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A mnemonic

Posted by R. Berg on May 11, 2001

In Reply to: My conclusion -- and thanks! posted by Massimo Mazzucco on May 11, 2001

: Since I don't see any major contradiction between R. Berg's rules' exposition and yours (thanks to both), I would tend to consider the basic reasoning (on the restrictive/non-restrictive aspect) as a "rule" proper, and your [ESC] comma/non-comma hint more as a second-guessing, tremendously useful "red-flagging" device.

: Just a secondary, personal curiosity here. Are you guys (the "aficionados" I mean -- R. Berg, ESC, Bruce Kahl, etc.) mostly from the Uk, or the US? (None of you obviously needs to answer this one).

: Thanks to all again - this site has been one of my best "discoveries" on the web ever!

: Massimo Mazzucco

I'm in the United States.

I've now generated something that might help by showing the direction in which a change is usually needed:

If you would see your work in print,
At every "which" you then must squint.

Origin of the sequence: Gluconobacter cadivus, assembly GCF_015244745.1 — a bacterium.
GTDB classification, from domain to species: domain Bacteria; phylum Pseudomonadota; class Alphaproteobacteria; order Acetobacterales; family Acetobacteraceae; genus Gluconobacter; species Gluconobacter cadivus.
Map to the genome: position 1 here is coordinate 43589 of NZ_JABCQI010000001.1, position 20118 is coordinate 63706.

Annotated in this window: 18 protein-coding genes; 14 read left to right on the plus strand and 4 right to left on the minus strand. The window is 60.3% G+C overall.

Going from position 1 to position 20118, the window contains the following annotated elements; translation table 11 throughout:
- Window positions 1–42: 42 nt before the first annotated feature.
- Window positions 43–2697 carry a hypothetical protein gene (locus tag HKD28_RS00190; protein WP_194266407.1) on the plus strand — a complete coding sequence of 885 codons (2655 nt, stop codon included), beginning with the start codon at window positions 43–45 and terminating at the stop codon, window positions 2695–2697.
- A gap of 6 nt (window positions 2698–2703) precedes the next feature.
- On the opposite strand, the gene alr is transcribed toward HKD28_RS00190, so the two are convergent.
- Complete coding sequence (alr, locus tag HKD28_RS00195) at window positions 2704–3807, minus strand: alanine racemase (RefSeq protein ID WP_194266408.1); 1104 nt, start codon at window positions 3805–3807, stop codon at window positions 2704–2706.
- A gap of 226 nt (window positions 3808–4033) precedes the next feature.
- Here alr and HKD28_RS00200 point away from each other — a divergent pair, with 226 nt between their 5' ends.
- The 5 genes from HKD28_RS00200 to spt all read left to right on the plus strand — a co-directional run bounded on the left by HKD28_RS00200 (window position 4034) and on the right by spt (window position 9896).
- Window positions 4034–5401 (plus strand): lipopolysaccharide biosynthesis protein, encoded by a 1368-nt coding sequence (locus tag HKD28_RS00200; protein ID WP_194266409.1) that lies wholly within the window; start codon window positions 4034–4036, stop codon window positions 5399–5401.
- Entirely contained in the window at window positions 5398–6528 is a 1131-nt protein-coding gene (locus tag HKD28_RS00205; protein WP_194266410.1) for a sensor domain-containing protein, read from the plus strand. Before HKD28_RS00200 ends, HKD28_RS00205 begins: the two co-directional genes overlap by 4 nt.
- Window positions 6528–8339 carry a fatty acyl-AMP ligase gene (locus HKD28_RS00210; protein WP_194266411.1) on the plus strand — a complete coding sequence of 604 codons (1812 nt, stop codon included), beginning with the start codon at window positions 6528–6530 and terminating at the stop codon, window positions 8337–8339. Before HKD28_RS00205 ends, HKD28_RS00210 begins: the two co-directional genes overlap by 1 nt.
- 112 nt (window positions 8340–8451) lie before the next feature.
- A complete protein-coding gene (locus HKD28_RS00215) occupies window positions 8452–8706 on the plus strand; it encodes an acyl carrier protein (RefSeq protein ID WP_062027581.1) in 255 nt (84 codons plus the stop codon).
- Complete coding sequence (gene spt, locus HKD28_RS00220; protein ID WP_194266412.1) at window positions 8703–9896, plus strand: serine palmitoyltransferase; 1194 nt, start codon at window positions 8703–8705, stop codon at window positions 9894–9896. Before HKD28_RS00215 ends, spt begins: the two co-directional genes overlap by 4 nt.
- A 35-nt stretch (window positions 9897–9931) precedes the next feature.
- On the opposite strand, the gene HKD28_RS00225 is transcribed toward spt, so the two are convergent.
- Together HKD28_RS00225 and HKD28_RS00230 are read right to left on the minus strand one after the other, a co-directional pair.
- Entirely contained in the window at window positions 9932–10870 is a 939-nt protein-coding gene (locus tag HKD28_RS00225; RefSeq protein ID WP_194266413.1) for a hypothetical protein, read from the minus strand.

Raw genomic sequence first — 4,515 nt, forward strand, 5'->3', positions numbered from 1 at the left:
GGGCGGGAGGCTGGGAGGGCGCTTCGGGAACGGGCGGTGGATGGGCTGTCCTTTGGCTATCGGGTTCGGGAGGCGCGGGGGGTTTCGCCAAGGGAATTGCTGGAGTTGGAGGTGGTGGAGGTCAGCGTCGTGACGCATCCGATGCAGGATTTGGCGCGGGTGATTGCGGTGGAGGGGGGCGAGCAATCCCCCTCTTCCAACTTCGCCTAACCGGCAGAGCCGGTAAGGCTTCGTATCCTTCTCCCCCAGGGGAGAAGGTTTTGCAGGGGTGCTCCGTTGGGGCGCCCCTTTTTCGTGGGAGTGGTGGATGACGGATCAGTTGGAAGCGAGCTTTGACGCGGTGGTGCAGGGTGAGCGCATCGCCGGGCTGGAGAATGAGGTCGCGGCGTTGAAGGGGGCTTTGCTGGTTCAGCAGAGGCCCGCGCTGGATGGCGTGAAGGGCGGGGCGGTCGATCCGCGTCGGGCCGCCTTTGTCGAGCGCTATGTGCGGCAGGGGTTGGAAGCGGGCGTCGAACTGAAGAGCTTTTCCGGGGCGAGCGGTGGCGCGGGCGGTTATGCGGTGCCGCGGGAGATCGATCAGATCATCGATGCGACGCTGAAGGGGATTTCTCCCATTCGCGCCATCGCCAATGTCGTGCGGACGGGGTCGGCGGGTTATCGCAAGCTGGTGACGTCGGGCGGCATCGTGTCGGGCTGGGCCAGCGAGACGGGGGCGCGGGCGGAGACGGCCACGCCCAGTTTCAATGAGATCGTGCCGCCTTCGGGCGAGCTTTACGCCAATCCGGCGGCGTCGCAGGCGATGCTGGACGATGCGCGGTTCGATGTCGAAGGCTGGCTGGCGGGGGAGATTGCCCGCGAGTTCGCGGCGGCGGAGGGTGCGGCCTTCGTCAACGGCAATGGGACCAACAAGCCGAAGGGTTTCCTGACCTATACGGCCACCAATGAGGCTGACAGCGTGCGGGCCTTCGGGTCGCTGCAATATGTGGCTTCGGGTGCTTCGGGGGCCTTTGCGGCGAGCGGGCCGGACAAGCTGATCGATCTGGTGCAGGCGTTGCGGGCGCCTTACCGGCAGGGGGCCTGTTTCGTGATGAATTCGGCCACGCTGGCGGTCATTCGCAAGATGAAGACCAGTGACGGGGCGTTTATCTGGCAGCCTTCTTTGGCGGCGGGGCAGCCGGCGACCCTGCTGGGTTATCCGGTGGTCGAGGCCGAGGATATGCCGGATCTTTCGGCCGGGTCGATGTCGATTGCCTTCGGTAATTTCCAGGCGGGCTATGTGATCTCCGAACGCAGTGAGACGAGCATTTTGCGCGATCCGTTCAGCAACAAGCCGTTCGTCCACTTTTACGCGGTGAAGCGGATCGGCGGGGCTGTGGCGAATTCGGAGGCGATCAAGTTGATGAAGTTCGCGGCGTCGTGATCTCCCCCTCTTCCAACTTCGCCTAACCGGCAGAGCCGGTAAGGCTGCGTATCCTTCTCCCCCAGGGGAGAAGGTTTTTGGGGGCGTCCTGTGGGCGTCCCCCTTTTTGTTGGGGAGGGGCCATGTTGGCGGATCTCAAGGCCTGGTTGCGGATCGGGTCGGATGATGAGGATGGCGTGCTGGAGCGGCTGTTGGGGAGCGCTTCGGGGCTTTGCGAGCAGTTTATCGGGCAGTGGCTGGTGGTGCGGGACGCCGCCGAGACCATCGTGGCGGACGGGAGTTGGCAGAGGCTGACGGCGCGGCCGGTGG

On royalties you will grow fat
By changing many a "which" to "that."

Indeed, it is no pretty picture
To read the writing of a whicher,
And still it is no easy matter
To change the whicher to a thatter.

Rules there are, and in abundance,
Till they reek of their redundance,
And yet we need a simple guide,
One that we can keep inside.

Some experts urge, "Look for the comma,"
But that may complicate the drama.
It's not much help, if you don't know
Just where the comma ought to go.

Now, when you sit down to compose,
Whether it be verse or prose,
Essay, sonnet, sales pitch,
Remember: "That" instead of "which."

You write the news? the weather? sports?
The press release? the crime reports?
A humble cookbook for the kitchen?
Just get to work, and stop your whichin'.